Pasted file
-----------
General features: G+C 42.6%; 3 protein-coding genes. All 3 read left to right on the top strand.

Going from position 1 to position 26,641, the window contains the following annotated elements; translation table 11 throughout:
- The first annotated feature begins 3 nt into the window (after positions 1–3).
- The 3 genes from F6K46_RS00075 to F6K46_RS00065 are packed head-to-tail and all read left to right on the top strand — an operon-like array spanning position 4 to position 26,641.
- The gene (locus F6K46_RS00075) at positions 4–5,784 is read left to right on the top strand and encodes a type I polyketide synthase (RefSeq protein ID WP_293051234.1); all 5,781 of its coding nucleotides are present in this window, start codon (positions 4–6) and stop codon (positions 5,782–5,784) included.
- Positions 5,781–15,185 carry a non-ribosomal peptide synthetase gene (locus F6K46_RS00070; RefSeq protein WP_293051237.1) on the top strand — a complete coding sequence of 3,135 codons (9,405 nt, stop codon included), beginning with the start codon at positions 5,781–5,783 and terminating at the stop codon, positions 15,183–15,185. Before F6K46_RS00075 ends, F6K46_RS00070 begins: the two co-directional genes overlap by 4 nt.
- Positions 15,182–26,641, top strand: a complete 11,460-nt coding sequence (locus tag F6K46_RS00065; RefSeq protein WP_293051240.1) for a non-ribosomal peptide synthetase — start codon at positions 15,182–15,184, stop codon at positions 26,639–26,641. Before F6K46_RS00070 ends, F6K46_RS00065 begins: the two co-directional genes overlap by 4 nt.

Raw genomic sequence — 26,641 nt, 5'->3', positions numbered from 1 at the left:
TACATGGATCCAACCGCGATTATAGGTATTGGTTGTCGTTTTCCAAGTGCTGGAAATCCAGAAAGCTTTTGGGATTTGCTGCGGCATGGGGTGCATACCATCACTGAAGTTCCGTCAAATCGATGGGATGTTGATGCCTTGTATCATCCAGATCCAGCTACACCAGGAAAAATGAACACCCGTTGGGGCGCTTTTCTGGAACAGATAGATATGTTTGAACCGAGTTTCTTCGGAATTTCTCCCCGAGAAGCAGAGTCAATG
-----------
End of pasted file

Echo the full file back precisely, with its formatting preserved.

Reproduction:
General features: G+C 42.6%; 3 protein-coding genes. All 3 read left to right on the top strand.

Going from position 1 to position 26,641, the window contains the following annotated elements; translation table 11 throughout:
- The first annotated feature begins 3 nt into the window (after positions 1–3).
- The 3 genes from F6K46_RS00075 to F6K46_RS00065 are packed head-to-tail and all read left to right on the top strand — an operon-like array spanning position 4 to position 26,641.
- The gene (locus F6K46_RS00075) at positions 4–5,784 is read left to right on the top strand and encodes a type I polyketide synthase (RefSeq protein ID WP_293051234.1); all 5,781 of its coding nucleotides are present in this window, start codon (positions 4–6) and stop codon (positions 5,782–5,784) included.
- Positions 5,781–15,185 carry a non-ribosomal peptide synthetase gene (locus F6K46_RS00070; RefSeq protein WP_293051237.1) on the top strand — a complete coding sequence of 3,135 codons (9,405 nt, stop codon included), beginning with the start codon at positions 5,781–5,783 and terminating at the stop codon, positions 15,183–15,185. Before F6K46_RS00075 ends, F6K46_RS00070 begins: the two co-directional genes overlap by 4 nt.
- Positions 15,182–26,641, top strand: a complete 11,460-nt coding sequence (locus tag F6K46_RS00065; RefSeq protein WP_293051240.1) for a non-ribosomal peptide synthetase — start codon at positions 15,182–15,184, stop codon at positions 26,639–26,641. Before F6K46_RS00070 ends, F6K46_RS00065 begins: the two co-directional genes overlap by 4 nt.

Raw genomic sequence — 26,641 nt, 5'->3', positions numbered from 1 at the left:
TACATGGATCCAACCGCGATTATAGGTATTGGTTGTCGTTTTCCAAGTGCTGGAAATCCAGAAAGCTTTTGGGATTTGCTGCGGCATGGGGTGCATACCATCACTGAAGTTCCGTCAAATCGATGGGATGTTGATGCCTTGTATCATCCAGATCCAGCTACACCAGGAAAAATGAACACCCGTTGGGGCGCTTTTCTGGAACAGATAGATATGTTTGAACCGAGTTTCTTCGGAATTTCTCCCCGAGAAGCAGAGTCAATG